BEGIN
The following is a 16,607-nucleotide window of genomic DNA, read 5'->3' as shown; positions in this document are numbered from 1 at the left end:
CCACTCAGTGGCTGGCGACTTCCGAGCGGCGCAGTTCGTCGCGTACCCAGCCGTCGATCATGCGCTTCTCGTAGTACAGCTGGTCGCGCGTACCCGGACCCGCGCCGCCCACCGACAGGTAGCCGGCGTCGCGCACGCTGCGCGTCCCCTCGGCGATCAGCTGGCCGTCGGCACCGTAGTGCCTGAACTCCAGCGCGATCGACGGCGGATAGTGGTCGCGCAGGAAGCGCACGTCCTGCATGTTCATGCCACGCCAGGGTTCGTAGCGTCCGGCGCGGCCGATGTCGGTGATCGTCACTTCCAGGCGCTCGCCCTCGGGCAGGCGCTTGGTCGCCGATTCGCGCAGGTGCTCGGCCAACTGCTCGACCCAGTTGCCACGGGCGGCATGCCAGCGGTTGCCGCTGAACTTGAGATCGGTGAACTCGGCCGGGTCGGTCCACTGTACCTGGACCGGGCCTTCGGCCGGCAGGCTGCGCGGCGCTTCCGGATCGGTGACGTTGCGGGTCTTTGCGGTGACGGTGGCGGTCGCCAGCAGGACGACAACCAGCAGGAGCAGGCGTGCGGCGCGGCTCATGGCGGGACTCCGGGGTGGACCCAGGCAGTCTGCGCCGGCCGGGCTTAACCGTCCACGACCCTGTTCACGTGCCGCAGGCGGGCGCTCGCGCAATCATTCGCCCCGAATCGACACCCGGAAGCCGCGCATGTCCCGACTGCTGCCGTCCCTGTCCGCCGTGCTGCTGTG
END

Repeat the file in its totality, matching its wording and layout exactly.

The following is a 16,607-nucleotide window of genomic DNA, read 5'->3' as shown; positions in this document are numbered from 1 at the left end:
CCACTCAGTGGCTGGCGACTTCCGAGCGGCGCAGTTCGTCGCGTACCCAGCCGTCGATCATGCGCTTCTCGTAGTACAGCTGGTCGCGCGTACCCGGACCCGCGCCGCCCACCGACAGGTAGCCGGCGTCGCGCACGCTGCGCGTCCCCTCGGCGATCAGCTGGCCGTCGGCACCGTAGTGCCTGAACTCCAGCGCGATCGACGGCGGATAGTGGTCGCGCAGGAAGCGCACGTCCTGCATGTTCATGCCACGCCAGGGTTCGTAGCGTCCGGCGCGGCCGATGTCGGTGATCGTCACTTCCAGGCGCTCGCCCTCGGGCAGGCGCTTGGTCGCCGATTCGCGCAGGTGCTCGGCCAACTGCTCGACCCAGTTGCCACGGGCGGCATGCCAGCGGTTGCCGCTGAACTTGAGATCGGTGAACTCGGCCGGGTCGGTCCACTGTACCTGGACCGGGCCTTCGGCCGGCAGGCTGCGCGGCGCTTCCGGATCGGTGACGTTGCGGGTCTTTGCGGTGACGGTGGCGGTCGCCAGCAGGACGACAACCAGCAGGAGCAGGCGTGCGGCGCGGCTCATGGCGGGACTCCGGGGTGGACCCAGGCAGTCTGCGCCGGCCGGGCTTAACCGTCCACGACCCTGTTCACGTGCCGCAGGCGGGCGCTCGCGCAATCATTCGCCCCGAATCGACACCCGGAAGCCGCGCATGTCCCGACTGCTGCCGTCCCTGTCCGCCGTGCTGCTGTG